Italian Jesuit, preacher and writer, b. at Cameri, 1 Febreuary, 1693, of a distinguished family from Novara ; d. at Bologna, 6 April or 12 May, 1752. He entered the Society in 1710, and manifested oratorical powers; after teaching classics, he entered upon a career of preaching, which lasted for almost twenty years. He first spoke at Venice (1733), and then with increasing popularity at Rome, Milan, Florence, and Bologna. Many hailed him as Segneri's successor. Tornielli, however, did not possess Segneri's vehemence, impassioned logic, and directness. Brilliant, rather than solid, he lacked originality and depth; but he had imagination and dramatic feeling. For his pathos and easy, popular style he was surnamed the "Metastasio" of the Italian pulpit. To polished diction he added a refined and affecting delivery. Shocked by the licentious songs then common, Tornielli tried to remedy the evil by adapting sacrad hymns to the popular airs. Many criticised him for having thus exposed the mysteries of religion to ridicule and contempt. A Jesuit, Sanchez de Luna, defended him in his "Riposta alla censura fatta alle canzonette marineresche per le festivita di Maria Santissima." The Accademia della Crusca requested Tornielli to enter that body and offered to publish his works, but he modestly declined.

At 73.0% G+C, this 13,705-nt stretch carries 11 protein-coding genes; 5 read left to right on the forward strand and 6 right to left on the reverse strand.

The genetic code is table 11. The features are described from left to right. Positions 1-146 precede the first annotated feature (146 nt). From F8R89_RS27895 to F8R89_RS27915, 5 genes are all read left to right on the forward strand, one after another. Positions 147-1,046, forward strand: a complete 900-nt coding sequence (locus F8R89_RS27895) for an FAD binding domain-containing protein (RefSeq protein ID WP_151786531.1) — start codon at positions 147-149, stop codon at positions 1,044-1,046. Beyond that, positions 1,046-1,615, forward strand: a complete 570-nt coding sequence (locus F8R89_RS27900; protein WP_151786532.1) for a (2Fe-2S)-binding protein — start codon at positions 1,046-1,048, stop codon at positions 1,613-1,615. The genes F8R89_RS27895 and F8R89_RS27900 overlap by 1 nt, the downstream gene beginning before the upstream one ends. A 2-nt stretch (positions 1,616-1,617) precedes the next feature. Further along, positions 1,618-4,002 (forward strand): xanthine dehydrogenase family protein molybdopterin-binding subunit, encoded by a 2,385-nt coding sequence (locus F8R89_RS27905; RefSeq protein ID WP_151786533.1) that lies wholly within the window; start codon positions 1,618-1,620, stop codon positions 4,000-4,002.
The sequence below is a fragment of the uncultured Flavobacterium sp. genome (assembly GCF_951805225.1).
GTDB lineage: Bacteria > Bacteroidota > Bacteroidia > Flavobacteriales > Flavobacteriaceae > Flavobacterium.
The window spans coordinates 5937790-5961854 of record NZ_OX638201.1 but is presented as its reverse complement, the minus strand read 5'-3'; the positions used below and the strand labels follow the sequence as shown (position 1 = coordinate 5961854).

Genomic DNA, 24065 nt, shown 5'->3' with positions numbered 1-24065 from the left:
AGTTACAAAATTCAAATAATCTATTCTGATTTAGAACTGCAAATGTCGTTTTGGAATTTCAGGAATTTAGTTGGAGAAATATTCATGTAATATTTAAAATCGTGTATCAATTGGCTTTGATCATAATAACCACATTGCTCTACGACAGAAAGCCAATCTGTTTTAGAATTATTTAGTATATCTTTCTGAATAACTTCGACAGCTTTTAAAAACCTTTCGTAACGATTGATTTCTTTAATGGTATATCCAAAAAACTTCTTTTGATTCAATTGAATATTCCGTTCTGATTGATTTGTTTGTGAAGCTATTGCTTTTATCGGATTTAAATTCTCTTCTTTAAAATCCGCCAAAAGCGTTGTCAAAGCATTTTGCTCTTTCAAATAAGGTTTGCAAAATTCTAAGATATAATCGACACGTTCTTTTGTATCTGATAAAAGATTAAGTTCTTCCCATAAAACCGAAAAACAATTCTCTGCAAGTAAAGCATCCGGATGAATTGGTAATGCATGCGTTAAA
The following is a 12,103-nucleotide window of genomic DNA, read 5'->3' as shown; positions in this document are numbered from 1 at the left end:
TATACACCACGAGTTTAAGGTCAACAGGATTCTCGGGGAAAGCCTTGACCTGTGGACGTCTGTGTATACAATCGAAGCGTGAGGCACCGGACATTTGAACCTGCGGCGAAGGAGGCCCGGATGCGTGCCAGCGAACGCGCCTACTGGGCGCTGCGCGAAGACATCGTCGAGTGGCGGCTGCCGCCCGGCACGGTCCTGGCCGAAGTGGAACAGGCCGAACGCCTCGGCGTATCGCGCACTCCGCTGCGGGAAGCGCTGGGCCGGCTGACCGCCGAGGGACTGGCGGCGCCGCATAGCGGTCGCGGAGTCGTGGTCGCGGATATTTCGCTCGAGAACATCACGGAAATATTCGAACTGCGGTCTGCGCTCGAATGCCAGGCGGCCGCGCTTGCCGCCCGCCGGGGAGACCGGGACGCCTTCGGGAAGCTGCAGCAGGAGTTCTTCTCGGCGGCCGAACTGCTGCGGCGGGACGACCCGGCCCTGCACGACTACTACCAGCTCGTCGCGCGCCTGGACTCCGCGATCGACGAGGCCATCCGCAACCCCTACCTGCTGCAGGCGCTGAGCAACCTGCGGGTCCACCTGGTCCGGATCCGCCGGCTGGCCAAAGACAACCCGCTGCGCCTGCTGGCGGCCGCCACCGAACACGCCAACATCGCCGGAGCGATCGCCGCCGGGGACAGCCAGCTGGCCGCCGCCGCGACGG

Tornielli's principal works are: "Sette canzonette in marineresca sopra le sette principale feste di Nostra Signora" (Milan, 1738); "Prediche quaresimali" (Milan, 1753, Bassano, 1820, with a preface by Noghera, Savona, 1889); "Panegirici e discorsi sacri" (Bassano, 1768). Sommervogel and Carrara doubt the authenticity of the "Businate," a burlesque poem, written in Milanese dialect and sometimes attributed to Tornielli. There is a eulogy of the orator in the Piemontesi illustri," III, p. 305.
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